Abuja - Mr Femi Akingbade, a former Director in the Nigeria Mining Corporation (NMC), on Wednesday in Abuja warned that people living around quarries risked health hazards and damage to property.
Akingbade who is a geologist told the News Agency of Nigeria (NAN) that the crude methods adopted by construction companies to blast rocks was harmful to residents.
“Explosions can cause heavy vibration and this consequently affects buildings around the environment.
“But most construction companies in the country do not comply with environmental laws, especially the Environmental Impact Assessment (EIA) Act,’’ he said.
The geologist claimed that the companies did not mind the effect of their activities on the environment.
“It is only in the oil and gas sector that we see companies striving to comply with the EIA Act.
“The construction companies in Nigeria are only interested in contracts, bulldozing the forests, contaminating the water, produce gaseous emissions and pollute the environment,’’ he said.
Akingbade said no country in the world witnesses the level of environmental pollution being perpetrated by construction companies in Nigeria.
“They engage in mass blasting of rocks, excavation of soil and the generation of dust from quarry, which are all detrimental to people’s health,’’ he said.
The geologist said chemical compound such as mercury fulminate was being used in blasting dynamite and it could be ignited either by a burning fuse or a spark.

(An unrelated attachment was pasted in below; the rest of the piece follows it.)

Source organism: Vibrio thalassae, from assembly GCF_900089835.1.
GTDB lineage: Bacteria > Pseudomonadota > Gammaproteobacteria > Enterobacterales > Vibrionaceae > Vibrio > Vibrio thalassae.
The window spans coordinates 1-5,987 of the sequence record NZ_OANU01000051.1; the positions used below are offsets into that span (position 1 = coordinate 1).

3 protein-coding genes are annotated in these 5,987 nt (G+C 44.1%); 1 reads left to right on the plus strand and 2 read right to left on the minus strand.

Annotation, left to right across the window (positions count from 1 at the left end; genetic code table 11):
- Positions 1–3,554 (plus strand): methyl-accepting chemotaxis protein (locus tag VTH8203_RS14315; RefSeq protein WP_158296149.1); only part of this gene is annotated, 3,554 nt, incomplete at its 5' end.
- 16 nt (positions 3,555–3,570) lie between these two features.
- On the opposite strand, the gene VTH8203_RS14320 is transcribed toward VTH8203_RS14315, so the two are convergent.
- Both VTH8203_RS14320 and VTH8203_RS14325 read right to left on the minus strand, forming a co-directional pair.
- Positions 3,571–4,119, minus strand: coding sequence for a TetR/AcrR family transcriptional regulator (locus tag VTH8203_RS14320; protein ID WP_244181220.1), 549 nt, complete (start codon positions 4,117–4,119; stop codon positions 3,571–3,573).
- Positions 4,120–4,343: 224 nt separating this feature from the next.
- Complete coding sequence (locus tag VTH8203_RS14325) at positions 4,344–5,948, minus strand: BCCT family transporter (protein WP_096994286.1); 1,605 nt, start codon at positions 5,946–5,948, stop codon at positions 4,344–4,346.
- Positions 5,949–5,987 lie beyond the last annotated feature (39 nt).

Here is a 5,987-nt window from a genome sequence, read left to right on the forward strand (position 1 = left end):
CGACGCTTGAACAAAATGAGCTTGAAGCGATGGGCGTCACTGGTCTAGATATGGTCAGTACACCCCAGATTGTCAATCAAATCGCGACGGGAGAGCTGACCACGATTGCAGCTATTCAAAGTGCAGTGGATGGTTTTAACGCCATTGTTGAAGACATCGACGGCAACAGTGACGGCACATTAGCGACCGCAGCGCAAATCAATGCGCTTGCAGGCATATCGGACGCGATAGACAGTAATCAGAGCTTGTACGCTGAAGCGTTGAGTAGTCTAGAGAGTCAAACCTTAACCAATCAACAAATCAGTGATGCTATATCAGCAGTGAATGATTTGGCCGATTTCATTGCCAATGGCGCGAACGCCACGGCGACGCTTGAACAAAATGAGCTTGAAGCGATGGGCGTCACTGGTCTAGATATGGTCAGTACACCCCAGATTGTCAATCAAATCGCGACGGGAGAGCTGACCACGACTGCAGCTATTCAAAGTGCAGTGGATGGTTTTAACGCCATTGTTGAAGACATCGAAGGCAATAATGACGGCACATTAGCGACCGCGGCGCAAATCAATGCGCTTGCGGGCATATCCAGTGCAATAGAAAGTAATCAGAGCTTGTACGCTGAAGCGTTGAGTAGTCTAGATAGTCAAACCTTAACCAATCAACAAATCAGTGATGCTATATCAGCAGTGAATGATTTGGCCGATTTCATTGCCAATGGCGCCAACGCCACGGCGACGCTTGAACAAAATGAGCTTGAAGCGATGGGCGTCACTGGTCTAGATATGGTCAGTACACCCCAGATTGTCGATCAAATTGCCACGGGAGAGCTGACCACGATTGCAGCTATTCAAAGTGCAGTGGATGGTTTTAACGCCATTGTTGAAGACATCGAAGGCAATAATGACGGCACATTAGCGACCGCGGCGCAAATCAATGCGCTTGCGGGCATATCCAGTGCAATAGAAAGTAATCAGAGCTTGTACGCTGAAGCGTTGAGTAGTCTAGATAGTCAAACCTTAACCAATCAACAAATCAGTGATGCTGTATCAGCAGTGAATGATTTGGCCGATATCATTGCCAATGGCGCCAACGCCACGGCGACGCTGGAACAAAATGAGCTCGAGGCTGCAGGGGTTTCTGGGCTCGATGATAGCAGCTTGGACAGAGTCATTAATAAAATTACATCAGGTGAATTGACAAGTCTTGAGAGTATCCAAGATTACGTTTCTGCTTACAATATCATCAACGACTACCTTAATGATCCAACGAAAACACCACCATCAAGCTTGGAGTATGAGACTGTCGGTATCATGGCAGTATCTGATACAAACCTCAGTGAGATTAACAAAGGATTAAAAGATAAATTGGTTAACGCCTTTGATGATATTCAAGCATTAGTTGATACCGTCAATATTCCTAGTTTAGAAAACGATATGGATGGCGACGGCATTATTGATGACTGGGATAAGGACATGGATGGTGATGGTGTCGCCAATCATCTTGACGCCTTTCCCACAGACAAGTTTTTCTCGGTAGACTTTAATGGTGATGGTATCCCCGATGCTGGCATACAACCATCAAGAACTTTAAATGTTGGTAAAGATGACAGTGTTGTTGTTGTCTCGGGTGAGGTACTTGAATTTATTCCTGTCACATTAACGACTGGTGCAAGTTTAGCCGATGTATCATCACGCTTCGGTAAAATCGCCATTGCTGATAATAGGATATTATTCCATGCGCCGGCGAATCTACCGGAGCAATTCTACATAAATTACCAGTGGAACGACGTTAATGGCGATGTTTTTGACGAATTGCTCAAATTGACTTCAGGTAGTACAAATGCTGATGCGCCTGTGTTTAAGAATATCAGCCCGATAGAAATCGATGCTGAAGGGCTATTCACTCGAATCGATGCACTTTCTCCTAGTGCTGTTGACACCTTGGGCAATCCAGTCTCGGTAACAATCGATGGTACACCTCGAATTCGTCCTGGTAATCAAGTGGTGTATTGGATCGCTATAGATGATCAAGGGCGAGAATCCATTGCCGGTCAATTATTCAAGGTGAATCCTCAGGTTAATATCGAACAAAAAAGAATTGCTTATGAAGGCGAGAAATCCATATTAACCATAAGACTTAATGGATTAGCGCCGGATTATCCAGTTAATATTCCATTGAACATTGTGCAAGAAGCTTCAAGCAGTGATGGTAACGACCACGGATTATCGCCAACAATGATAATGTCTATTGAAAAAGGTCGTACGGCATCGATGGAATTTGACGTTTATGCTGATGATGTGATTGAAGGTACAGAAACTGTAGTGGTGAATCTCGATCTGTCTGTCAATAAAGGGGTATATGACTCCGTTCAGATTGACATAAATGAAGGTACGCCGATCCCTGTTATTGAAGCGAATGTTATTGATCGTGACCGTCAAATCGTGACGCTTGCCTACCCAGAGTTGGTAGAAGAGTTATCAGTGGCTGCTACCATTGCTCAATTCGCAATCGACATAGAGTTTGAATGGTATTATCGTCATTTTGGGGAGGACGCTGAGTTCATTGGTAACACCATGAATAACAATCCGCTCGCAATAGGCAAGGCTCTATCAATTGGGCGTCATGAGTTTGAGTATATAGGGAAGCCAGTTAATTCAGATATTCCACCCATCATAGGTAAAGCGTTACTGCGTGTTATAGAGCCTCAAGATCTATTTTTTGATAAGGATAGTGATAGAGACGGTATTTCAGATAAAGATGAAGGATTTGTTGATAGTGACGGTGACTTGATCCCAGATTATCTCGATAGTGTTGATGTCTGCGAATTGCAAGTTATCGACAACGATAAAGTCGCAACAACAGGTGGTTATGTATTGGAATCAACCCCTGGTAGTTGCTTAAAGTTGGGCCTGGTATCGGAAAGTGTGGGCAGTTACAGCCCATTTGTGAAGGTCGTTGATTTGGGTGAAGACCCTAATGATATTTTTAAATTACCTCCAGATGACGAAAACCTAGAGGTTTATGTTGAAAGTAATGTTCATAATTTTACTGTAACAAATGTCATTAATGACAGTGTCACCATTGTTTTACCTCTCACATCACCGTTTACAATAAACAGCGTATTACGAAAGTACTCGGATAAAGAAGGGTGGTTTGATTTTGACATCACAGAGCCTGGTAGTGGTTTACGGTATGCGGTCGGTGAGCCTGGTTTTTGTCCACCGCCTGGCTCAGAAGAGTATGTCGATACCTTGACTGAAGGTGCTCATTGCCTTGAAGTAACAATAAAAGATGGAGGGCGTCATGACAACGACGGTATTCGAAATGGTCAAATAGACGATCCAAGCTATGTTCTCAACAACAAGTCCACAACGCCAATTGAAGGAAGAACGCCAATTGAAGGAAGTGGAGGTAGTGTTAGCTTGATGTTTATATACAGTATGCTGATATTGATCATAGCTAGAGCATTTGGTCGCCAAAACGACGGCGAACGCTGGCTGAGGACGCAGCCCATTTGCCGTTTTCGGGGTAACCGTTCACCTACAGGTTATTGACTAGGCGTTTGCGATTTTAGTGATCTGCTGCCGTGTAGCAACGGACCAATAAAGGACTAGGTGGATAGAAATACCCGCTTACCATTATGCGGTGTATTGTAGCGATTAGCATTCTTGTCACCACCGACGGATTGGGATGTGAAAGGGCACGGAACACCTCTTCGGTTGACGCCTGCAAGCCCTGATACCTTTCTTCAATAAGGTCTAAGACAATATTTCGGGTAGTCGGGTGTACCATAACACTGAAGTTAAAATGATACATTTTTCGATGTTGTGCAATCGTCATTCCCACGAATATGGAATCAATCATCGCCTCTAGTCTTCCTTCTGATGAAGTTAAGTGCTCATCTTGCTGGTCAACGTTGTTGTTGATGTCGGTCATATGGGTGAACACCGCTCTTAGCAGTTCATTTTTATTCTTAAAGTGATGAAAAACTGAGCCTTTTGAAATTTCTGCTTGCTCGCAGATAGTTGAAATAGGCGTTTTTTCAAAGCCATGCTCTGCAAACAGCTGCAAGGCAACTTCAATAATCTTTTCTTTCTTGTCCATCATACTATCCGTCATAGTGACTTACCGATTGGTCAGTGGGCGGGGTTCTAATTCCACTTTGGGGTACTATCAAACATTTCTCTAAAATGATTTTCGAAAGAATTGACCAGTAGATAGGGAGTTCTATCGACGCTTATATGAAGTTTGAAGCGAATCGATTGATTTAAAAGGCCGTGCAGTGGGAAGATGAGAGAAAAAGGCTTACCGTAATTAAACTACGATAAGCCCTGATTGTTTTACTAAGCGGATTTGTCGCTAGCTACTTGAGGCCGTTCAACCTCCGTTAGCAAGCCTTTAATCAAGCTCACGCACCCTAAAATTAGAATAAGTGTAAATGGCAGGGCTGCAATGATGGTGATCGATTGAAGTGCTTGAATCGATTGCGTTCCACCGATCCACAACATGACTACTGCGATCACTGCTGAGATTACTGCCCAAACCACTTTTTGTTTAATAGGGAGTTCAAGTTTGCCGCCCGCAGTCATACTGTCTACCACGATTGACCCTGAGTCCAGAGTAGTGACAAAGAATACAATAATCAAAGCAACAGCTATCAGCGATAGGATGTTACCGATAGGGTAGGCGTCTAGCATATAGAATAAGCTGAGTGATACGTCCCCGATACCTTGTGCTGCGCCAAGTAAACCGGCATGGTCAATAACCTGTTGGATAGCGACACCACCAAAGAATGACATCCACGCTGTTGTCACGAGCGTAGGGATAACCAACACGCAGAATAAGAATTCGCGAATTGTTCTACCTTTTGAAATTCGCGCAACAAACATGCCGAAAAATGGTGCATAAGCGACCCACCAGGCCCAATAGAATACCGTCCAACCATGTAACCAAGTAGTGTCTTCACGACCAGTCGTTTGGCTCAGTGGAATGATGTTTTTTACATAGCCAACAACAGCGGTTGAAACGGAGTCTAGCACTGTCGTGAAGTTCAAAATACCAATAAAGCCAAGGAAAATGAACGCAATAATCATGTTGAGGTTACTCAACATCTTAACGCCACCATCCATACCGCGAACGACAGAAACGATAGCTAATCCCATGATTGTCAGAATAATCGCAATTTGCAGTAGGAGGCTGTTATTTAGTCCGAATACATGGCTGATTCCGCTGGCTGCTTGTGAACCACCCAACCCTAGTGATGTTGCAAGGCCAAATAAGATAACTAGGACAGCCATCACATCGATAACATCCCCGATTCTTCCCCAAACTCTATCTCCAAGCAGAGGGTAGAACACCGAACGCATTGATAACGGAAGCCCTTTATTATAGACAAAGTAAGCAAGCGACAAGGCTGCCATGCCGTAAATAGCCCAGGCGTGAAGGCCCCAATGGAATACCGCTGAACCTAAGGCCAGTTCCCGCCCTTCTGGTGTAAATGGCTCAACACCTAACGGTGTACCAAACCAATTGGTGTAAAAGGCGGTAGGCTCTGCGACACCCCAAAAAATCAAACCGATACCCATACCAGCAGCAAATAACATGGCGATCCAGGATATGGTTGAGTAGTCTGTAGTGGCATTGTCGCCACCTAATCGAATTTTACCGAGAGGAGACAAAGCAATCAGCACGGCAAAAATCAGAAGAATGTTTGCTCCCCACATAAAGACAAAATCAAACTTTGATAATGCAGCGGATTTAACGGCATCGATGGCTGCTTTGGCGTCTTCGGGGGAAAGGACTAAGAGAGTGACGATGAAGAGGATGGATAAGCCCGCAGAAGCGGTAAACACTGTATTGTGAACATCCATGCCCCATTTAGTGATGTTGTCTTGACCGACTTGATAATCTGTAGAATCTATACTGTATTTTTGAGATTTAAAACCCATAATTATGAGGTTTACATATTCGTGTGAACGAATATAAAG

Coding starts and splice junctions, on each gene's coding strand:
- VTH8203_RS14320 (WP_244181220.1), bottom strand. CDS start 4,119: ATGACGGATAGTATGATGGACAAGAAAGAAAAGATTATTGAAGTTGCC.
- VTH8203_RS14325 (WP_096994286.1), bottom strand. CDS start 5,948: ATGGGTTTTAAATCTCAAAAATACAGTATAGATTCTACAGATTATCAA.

“Quarrying, mining, foundation excavating and other activities involving the use of dynamite on a considerable scale have always caused damage to people’s property, especially residents within the area of such operation.
“Some of such damages can be broken windows, cracked foundations and cracked wall plaster.
“Apart from this, there is also noise, which is not conducive to brain work, as well as disturbance from rest and air pollution, which are injurious to the respiratory system.
“People with asthma problem can also have their health situation worsened by this,’’ he said.
Akingbade however said a modern approach of minimising the effects of blasting in a residential environment was being developed in advanced countries.
“Some countries have worked out mathematical formulae to predict the probable area of damage and intensity of shock with reasonable accuracy.
“Also, anti-seismic wallpaper can minimise the effect of blasting, but this is for now unfamiliar to us in Nigeria and costly,’’ he said.
The former NMC official then called for adequate tree planting to absorb the dust emanating from blasting operation and reduce its hazardous effect.
He also appealed to the operators of quarries to minimise the hazards of their operation on the people and the environment by adopting the proper control measures.(NAN)